DrB
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  #14  
Old 05-29-2012
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Re: bury the rails...wait a minute

bury the rails.....

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Old 05-29-2012
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Re: bury the rails...wait a minute

I never found a good reason to bury the rails! Just never seemed to make a lot of sense, especially when you're looking at the knot-meter and realize that when the rail is buried you tend to lose speed. It not a macho thing, for me, either. Too much strain on everything, too many expensive items that could end up getting busted, and most of all, my loving wife of nearly a half-century would kick my a$$ when that first drop of water crossed above the rub-rail.

Sailing is supposed to be fun--not a white knuckle ride.

Good Luck,

Gary
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Old 05-29-2012
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Re: bury the rails...wait a minute

I explained everything previously said to my wife but she still didn't like it. My wife and I and our two young daughters often sailed together with my Dad. He knew it wasn't the most effective way to sail but he just loved to bury the rail and watch the kids squeal and see my wife dive for cover below. Kind of like smoking the tires, not necessarily good, but fun. He used to call me a whimp for wanting to reef our Coronado 25 in San Francisco Bay in the summer.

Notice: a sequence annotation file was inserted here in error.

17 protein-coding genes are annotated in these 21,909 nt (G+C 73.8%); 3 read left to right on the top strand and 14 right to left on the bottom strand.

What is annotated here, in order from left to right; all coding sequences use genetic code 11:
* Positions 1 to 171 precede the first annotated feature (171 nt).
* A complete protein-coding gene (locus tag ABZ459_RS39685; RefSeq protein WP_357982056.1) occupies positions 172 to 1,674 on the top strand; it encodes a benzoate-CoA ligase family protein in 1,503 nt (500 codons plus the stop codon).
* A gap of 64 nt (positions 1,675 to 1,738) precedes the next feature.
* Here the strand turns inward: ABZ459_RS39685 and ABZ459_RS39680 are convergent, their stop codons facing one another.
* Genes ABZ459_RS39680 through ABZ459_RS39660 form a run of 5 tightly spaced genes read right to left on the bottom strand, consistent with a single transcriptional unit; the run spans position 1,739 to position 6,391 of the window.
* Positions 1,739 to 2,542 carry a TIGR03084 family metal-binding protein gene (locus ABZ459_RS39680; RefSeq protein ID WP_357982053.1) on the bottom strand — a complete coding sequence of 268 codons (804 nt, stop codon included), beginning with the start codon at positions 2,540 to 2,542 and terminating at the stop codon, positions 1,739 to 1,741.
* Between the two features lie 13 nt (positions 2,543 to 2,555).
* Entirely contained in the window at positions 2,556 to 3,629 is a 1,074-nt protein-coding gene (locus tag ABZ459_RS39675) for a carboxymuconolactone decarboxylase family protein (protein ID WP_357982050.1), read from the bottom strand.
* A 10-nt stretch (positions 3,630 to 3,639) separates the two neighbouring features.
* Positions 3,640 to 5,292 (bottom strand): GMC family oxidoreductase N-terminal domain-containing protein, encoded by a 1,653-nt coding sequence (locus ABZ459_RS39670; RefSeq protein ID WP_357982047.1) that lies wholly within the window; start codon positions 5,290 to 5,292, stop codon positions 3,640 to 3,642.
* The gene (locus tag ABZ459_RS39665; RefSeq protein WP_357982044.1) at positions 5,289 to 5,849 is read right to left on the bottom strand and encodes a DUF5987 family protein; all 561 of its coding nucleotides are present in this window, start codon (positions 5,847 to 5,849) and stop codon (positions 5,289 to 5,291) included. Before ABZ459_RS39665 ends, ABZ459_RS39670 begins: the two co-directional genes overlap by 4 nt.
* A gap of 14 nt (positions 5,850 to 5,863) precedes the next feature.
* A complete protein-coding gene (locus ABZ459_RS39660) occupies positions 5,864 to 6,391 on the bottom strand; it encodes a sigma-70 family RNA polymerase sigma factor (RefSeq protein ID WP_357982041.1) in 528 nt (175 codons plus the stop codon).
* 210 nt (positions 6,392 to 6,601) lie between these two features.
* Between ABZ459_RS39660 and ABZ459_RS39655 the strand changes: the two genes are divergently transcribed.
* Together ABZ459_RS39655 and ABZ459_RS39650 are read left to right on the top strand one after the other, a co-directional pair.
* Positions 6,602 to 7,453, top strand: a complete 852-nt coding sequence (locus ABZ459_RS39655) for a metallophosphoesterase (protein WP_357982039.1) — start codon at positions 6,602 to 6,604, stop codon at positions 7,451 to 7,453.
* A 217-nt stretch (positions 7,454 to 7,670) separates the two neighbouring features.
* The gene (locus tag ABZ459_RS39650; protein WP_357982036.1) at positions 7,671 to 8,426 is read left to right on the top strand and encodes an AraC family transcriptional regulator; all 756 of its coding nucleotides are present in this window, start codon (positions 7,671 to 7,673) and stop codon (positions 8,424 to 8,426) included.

Paul T
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Old 05-29-2012
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bury the rails...wait a minute

Thanks everyone for helping me feel more comfortable with this. We have replaced everything on the outside, all rigging and parts that needed to be replaced. Our boat is 35 years old. The chain stays are in the fiberglass of the boat and seem to be fine. My husband has really never buried the rails like the photo. Loved the photo. Just Water splashing on the windows while I was inside. I need to get
comfortable by more sailing and learning..
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  #18  
Old 05-29-2012
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Re: bury the rails...wait a minute

Well, are you a man or a mouse???









Quote:
peep
[Oops, I forgot that the OP is a lady.]
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  #19  
Old 05-29-2012
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Re: bury the rails...wait a minute

To be technical there is a stability equation if you really want to know when you'll pass the point of no return. The bigger tonnage captains licences are all about stability. GM, TRANSVERSE META CENTER, FREE SURFACE EQUATOINS, CENTER OF BOYANCY. It's scary how many sailors don't know that stuff. Unless your pointing high and really trying to make an important mark there is no reason to bury your rails.
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Last edited by Capt.aaron; 05-29-2012 at 10:19 PM.
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  #20  
Old 05-29-2012
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Re: bury the rails...wait a minute

It's a fun way to wash the webs from the toe rail